Sugar Substitutes-Stevia

Get all the latest from Natural Health Techniques delivered directly to your inbox when you join our newsletter here.

Stay in touch:

Sign up for occasional updates/videos/tips/specials and receive the Fast-Start Bonus Report with or 150 Tips and Tricks to optimize your health today!

Sugar Substitute: Stevia Herb

Stevia rebaudianaStevia, known as “sweet herb“, is 25 times sweeter than sugar when made as an infusion with one teaspoon stevia leaves to one cup of water. Two drops of this infusion equal 1 teaspoon of sugar in sweetness.

Stevia is safe for a diabetic as it is does not change blood glucose levels. It does have a bit of an aftertaste you need to get used to. In South America and the Orient a product derived of Stevia called Stevioside has a 41% share of the food sweetener market.

There are some healing benefits of Stevia as well.

Stevia is known to help regulate blood sugar, helps to lower high blood pressure, aids in weight loss by decreasing the desire for sugary foods. Some people even report that it reduces their desire for tobacco and alcoholic beverages. Stevia is also used in face masks to smooth out wrinkles and heal skin blemishes and acne. So why don’t we see more of it? Apparently the import of stevia was heavily influenced by Nutrasweet politics.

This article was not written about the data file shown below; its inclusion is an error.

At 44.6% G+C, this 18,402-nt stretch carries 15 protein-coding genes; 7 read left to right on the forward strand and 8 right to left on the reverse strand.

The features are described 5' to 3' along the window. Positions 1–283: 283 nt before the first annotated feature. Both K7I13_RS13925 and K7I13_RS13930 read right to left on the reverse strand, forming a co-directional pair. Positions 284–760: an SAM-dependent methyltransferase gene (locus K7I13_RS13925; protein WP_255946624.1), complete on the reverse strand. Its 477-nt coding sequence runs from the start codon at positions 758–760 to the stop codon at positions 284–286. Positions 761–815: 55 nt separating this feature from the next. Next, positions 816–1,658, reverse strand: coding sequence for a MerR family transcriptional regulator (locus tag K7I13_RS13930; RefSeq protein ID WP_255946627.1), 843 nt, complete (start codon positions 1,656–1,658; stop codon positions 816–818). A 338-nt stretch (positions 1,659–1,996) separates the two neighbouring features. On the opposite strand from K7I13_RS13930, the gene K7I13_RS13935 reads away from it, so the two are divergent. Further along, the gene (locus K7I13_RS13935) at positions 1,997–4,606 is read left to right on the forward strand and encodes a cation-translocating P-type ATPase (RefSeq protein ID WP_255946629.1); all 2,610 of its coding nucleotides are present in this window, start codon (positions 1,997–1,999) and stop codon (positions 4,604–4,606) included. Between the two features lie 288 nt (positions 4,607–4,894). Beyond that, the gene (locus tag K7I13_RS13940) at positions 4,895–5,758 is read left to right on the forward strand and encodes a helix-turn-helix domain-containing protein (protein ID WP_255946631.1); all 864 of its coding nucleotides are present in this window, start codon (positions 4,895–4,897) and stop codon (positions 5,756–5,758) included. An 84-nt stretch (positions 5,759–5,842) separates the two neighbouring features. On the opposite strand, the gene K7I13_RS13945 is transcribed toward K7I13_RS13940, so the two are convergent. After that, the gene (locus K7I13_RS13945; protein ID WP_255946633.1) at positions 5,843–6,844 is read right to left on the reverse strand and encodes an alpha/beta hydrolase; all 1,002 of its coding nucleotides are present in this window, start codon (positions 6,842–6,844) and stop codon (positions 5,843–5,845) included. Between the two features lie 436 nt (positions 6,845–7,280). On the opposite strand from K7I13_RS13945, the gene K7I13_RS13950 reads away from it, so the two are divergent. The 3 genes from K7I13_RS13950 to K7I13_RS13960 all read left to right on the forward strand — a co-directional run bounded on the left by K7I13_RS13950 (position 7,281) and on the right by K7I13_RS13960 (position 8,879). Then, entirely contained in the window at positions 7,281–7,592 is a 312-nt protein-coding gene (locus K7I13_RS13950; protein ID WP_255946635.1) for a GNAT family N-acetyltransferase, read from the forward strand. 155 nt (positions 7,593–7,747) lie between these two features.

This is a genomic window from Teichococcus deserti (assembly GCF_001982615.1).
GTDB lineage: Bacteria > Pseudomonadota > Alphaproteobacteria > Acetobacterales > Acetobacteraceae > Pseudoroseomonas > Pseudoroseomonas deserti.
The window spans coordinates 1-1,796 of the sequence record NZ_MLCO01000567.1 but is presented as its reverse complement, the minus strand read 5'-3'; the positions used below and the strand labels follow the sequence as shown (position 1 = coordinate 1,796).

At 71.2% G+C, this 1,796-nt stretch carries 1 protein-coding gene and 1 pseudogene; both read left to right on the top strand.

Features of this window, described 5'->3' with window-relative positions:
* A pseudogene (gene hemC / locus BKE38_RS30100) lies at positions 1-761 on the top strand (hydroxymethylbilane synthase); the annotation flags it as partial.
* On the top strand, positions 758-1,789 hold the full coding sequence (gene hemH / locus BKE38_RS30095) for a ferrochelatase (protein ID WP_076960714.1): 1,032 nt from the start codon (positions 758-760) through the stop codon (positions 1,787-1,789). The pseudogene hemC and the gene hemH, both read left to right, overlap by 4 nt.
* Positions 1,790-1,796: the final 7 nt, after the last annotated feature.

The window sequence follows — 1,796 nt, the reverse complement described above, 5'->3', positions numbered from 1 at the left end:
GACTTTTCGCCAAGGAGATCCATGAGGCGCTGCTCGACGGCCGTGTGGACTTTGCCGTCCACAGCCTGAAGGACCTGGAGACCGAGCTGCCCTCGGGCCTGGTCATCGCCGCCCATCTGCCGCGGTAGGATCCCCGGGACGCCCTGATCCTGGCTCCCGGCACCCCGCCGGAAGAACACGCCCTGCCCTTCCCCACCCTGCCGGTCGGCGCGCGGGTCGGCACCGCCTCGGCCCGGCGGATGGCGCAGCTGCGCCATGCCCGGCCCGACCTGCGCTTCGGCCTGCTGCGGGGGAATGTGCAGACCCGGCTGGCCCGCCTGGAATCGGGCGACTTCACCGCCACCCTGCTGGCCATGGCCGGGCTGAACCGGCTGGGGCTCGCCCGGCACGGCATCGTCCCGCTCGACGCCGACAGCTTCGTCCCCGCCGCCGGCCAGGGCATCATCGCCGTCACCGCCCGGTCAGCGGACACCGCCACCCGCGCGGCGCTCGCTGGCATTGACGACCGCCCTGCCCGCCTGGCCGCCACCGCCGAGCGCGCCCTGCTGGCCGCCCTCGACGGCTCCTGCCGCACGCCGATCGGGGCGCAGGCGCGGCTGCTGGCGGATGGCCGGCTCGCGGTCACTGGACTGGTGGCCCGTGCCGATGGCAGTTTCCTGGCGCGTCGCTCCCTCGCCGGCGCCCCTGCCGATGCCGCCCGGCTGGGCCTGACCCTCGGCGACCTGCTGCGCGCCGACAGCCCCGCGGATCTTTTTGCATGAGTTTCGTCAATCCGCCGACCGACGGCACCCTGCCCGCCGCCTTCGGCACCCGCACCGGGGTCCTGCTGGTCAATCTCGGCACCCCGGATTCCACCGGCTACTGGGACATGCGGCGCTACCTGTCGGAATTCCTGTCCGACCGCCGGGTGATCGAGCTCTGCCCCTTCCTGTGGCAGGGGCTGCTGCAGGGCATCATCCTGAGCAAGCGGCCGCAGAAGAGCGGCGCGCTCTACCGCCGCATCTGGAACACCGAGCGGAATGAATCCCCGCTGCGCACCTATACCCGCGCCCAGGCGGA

I think this is a good product if it is the pure green herb. I actually bought a Stevia plant from Wal-Mart for my herb patch. It’s an annual plant and grows quite well. You harvest the leaves just as the flowers bloom, dry them, and then use them in teas, or crumble them up and use them in cooking. I don’t know yet how to use it in baking, but when you can’t have sugar. . .you probably shouldn’t be eating baked goods anyway!

You can get Stevia drops or packets in your local health food store, but this form has been highly refined much like the other artificial sweeteners. The powdered green herb can also be purchased in bulk from Starwest Botanicals 

Helpful Links and References about Stevia: